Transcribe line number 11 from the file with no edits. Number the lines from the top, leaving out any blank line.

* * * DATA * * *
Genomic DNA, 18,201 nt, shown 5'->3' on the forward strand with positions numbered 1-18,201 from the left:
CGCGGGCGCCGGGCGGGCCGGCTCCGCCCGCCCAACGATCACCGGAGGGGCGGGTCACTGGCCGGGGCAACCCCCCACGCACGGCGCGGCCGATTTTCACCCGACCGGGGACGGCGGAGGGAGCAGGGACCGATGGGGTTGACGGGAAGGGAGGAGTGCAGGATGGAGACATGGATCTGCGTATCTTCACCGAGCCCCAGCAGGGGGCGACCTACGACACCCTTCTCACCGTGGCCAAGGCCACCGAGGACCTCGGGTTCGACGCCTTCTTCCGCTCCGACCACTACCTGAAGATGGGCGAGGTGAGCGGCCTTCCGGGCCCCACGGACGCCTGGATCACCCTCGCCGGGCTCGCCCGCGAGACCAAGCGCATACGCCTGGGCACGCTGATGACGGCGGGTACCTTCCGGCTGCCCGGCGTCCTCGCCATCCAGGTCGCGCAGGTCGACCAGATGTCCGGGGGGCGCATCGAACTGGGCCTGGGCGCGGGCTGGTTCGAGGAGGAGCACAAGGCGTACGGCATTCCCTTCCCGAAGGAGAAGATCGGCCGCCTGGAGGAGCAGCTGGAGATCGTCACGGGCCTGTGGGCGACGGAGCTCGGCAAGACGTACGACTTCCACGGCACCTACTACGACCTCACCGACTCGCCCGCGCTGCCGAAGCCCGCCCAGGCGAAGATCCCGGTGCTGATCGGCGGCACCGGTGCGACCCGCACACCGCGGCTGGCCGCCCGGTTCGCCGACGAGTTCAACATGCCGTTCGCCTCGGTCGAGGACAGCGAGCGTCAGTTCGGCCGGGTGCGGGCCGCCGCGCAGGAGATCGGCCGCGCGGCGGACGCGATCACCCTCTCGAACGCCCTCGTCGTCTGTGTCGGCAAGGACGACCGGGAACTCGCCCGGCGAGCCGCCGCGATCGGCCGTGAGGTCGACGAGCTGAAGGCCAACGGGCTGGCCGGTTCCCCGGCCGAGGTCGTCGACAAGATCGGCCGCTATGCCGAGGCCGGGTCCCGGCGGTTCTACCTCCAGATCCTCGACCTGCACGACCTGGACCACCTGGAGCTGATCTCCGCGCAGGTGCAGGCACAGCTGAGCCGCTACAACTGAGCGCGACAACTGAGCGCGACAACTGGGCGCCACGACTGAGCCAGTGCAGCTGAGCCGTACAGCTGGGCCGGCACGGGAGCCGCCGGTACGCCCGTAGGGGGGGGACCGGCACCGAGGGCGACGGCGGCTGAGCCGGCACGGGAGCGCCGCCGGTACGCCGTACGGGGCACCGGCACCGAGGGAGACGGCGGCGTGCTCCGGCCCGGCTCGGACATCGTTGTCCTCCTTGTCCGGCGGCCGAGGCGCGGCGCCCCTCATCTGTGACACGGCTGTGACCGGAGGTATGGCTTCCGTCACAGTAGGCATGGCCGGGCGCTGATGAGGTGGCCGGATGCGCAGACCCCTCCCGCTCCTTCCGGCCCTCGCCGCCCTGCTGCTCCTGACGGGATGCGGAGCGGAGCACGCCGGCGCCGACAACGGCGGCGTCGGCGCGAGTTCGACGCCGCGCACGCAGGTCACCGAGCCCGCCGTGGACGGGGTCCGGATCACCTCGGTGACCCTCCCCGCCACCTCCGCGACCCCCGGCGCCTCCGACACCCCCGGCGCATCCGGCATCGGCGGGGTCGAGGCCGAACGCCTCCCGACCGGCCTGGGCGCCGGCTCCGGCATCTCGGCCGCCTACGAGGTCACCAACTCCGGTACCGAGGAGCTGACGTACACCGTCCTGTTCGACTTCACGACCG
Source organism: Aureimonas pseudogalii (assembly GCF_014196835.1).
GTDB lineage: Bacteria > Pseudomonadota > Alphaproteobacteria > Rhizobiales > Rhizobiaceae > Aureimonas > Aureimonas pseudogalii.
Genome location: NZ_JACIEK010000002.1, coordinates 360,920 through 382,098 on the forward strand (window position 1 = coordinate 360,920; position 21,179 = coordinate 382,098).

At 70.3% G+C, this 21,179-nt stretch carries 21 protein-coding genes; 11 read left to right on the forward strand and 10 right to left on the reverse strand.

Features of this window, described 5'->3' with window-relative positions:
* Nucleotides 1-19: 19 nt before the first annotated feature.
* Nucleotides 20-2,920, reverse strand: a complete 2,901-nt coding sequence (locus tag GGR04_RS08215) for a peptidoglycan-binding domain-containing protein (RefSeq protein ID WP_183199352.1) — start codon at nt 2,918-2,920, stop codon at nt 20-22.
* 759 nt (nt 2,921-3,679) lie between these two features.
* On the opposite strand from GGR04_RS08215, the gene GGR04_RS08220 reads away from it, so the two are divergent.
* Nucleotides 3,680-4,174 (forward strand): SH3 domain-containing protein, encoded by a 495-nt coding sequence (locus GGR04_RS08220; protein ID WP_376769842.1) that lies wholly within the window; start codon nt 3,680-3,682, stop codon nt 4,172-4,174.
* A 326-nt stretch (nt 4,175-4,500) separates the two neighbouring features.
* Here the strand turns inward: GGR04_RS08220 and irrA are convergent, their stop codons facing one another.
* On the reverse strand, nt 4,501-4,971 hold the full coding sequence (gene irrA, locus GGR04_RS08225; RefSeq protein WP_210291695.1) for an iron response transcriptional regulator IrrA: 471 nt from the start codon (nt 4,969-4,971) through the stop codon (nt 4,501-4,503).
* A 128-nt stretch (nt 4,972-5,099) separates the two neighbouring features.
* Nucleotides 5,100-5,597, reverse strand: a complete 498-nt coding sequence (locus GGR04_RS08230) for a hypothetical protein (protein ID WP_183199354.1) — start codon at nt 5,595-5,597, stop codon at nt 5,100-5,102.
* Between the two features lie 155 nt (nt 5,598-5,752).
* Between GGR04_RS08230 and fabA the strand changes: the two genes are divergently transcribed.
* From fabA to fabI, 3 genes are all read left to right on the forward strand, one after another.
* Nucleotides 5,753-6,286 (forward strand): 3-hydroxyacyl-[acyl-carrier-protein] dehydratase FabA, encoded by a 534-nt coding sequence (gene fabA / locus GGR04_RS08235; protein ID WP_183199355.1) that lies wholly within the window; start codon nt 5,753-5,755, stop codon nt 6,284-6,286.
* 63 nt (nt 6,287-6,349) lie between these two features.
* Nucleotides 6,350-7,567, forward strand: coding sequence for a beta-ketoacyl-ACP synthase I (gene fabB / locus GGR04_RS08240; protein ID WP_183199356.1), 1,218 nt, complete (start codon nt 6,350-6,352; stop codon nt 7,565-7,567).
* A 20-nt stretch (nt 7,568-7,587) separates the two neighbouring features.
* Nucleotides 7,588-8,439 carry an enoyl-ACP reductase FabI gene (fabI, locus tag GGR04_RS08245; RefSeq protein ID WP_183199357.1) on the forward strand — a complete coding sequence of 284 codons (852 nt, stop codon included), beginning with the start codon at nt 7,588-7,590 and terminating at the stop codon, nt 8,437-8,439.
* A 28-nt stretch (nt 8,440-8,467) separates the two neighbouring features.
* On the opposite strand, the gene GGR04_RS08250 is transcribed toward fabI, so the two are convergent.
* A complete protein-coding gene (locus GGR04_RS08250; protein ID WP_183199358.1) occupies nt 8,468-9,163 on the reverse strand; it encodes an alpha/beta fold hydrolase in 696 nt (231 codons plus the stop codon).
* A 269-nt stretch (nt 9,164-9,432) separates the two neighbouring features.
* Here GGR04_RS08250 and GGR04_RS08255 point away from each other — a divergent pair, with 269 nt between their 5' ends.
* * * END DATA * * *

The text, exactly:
* On the opposite strand from GGR04_RS08215, the gene GGR04_RS08220 reads away from it, so the two are divergent.